When Lorie Campos and Pete Pohorelsky met, Lorie was living in a 100-year- old house in the Lavaca neighborhood just south of downtown. Pete was in the far northern suburbs, but desired a more urban environment. Both knew that children were in their future and wanted a home that nurtured family.
Looking for a place to build, Lorie’ used her well-refined nesting skills. As a principal of LUX Agency, she has years of brokerage experience specializing in downtown real estate. And being involved with the redevelopment of two industrial properties in the South Flores area that were converted to contemporary living, she has an appreciation for clean lines, repurposed materials and a distinctly modern vibe.
While working with a client, she sold a property in the Mahncke Park area along the Broadway corridor. With a nod to the developer’s contemporary style, she liked what she saw and secured an adjacent lot for the home that she and Pete envisioned for themselves and their two young boys.
“I came up with the plan – literally – on the back of a napkin,” said Lorie. Working within a budget, the couple had very specific needs for living. Every inch of the home was to be utilized, with minimal wasted space. They worked with a designer to come up with construction drawings and contracted a respected builder that had worked with Lorie on her first South Flores loft project.
The neighborhood is close to everything for the active family of four. Pete, a mechanical engineer with an architectural firm specializing in institutional design, often walks to work, just across a scenic park from their front door. “I have the shortest commute of all of my co-workers,” he confides.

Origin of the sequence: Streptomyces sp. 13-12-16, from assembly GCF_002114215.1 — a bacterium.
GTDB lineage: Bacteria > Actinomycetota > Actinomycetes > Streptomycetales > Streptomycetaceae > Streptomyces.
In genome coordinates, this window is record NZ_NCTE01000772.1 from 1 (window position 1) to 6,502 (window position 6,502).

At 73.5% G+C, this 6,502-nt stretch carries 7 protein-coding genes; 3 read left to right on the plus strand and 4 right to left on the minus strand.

On the weekends, Pete and sons bike to Brackenridge Park, to Fort Sam Houston for soccer games in the spring and to Sunset Ridge for ice cream. “I love to ride my bike to Central Market for grocery shopping,” said Pete. Both he and Lorie are accomplished cooks, having the open floor plan kitchen the hub of the home.
Illuminating a white quartz island for food preparation, a massive metal light fixture that the kids call the “tuna can” holds the boys’ artwork, postcards from Cappy’s Restaurant and daily reminders of living. “I thought I was going to be the kind of mom with no stuff on the fridge – now look at me,” Lorie said with a laugh.
Clean contemporary lines dominate the kitchen with exposed grain cabinets of native oak stained dark brown affixed with strips of stainless steel serving as pulls. Stainless steel appliances include an Italian Verona range, Bosch dishwasher and Breville toaster that fits nicely into an appliance garage that keeps equipment out of sight when not in use.
The white ceramic backsplash tiles were purchased from a big box store. “I was lucky enough to see the tiles in a project that I was working on and was able to resource them,” explained Lorie.
A midcentury buffet and contemporary dining table are appropriately paired with chrome and black leather dining room chairs from RED in Fredericksburg. The dining room holds a stand-up organ where the boys give impromptu recitals. A Salomon Huerta monoprint of Mount Rushmore featuring the faces of iconic Mexican artists Kahlo, Rivera, Siqueiros and Tamayo anchors the room with a silkscreen print by Carlos Almaguer.
Sweeping the width of the family room, a midcentury inspired custom-built media center holds coveted vinyl albums, turntable and speakers. No less panoramic, a painting by internationally recognized artist Franco Mondini-Ruiz is a prized possession. “I went with a friend looking for art to Franco’s studio and fell in love with the work,” recalled Lorie. “I could not think straight. I took my husband back to see the painting and bought it.”
A riveted steel coffee table resting on a cowhide rug holds court with an L-shaped microfiber sofa from IKEA that comfortably cocoons the whole family for movie nights.
A shaded deck extends the length of the kitchen and family room for outdoor grilling and family dining al fresco. The contemporary detached garage of galvanized metal is joined by Pete’s woodworking shop. “It’s our man cave,” he stated.
Building a house of walls and beams, the couple that planned for a family has built a home of love and dreams.
By John Bloodsworth
Photography by Al Rendon